From the article: Total Cost of Ownership (TCO)
Product “A” costs $50 to purchase, but it needs to be serviced every year at a cost of $2 each time. It has no resale value, but can be sold for scrap at the end of its 12 year life span for $2. Product “B” costs $60. It costs $4 to service it, but only needs to be serviced every 5 years. It lasts for 15 years, but has no re-sale value. So which is cheaper? Which Would You Buy?
- Product B because initial cost plus two service calls, at 5 & 10 years, totals $68 but product A calls for annual service calls  less scrap of $2 for TCO of $70. In addition, B causes less down time for servicing.
- —Guest safetyjack
- I'll buy prduct 'B' because it does need servicing after every week and have 15 years life so,that would be more useful for me...
- —Guest Rabia
- The TCO after each products lifespan is about equal unless you assume that items A and B need no service at the end of their expected lifespan which would then put the TCO at $70 for A and $68 for B. Then we look at the respective life spans: Item A lasts 12 years and B lasts 15. This widens the gap in actual TCO considerably- $5.83 per year for A and $4.53 per year for B. Finally there is the cost of expected downtime for each item. Since that was not defined, we assume that they are equal and then count the number of times each must be serviced. A needs about 10 - 12 service times over 12 years and B needs 2 - 3 service times over 15 years. B is clearly cheaper than A in TCO.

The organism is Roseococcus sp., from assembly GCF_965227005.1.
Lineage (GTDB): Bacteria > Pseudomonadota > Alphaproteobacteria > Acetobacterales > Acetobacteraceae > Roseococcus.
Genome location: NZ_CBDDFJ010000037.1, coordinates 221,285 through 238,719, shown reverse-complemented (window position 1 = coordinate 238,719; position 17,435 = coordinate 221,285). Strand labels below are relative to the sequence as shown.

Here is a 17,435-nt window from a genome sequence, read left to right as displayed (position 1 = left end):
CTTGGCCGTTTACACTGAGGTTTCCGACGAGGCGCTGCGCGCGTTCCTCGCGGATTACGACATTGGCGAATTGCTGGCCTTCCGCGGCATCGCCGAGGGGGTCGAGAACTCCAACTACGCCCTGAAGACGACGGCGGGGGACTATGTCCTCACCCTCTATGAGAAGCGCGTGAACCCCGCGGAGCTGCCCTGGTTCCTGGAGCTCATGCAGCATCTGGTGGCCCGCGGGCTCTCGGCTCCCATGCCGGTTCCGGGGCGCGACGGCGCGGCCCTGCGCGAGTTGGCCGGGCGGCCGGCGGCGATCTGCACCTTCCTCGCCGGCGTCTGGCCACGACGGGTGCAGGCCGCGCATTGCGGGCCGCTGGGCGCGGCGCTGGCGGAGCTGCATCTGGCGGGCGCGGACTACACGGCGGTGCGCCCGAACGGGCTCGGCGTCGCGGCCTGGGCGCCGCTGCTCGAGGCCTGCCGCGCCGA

- —Guest Karl Chicago
- It's the same cost for each, but the additional work in calling for product A to be serviced will translate into man power hours $. Buy product B.
- —Guest lvern
B is 20% cheaper
- A would cost $68 (because you would only need maintenance 10 times - subtract the first and last year of ownership), then subtract $2 for scrap. B would cost $68, because you would need maintenance twice, at 5 years and 10 years, not at 15. Yearly cost of A is $5.67 ($68/12 years). Yearly cost of B is $4.53 ($68/15 years). B is clearly cheaper. Also, labor costs for your employee to schedule and verify yearly maintenance is higher than every 5 years.
- —Guest Amy R.
- Product B last longer for less cost - only needs maintenance twice
- —Guest janet
P L ?
- The cost is the same for either one. Both end up costing $72 overall.
- —Guest sumillr
Total Cost of Ownership
- Product B is the way to go. This is because product B has a greater usage lifespan. The aggregate total cost for all the products is $72 at the end of their life cycles. Product A after 12 years will be sold for $2 but the total cost of maintenance will be total $24 that add $50 dollars initial outlay will add up to $74 then subtracting the $2 scrap value will give $72 dollars at the end of 12 years which will transcend to $6 a year while as product B will transcend to $4,80 dollars a year
- —Guest firstname.lastname@example.org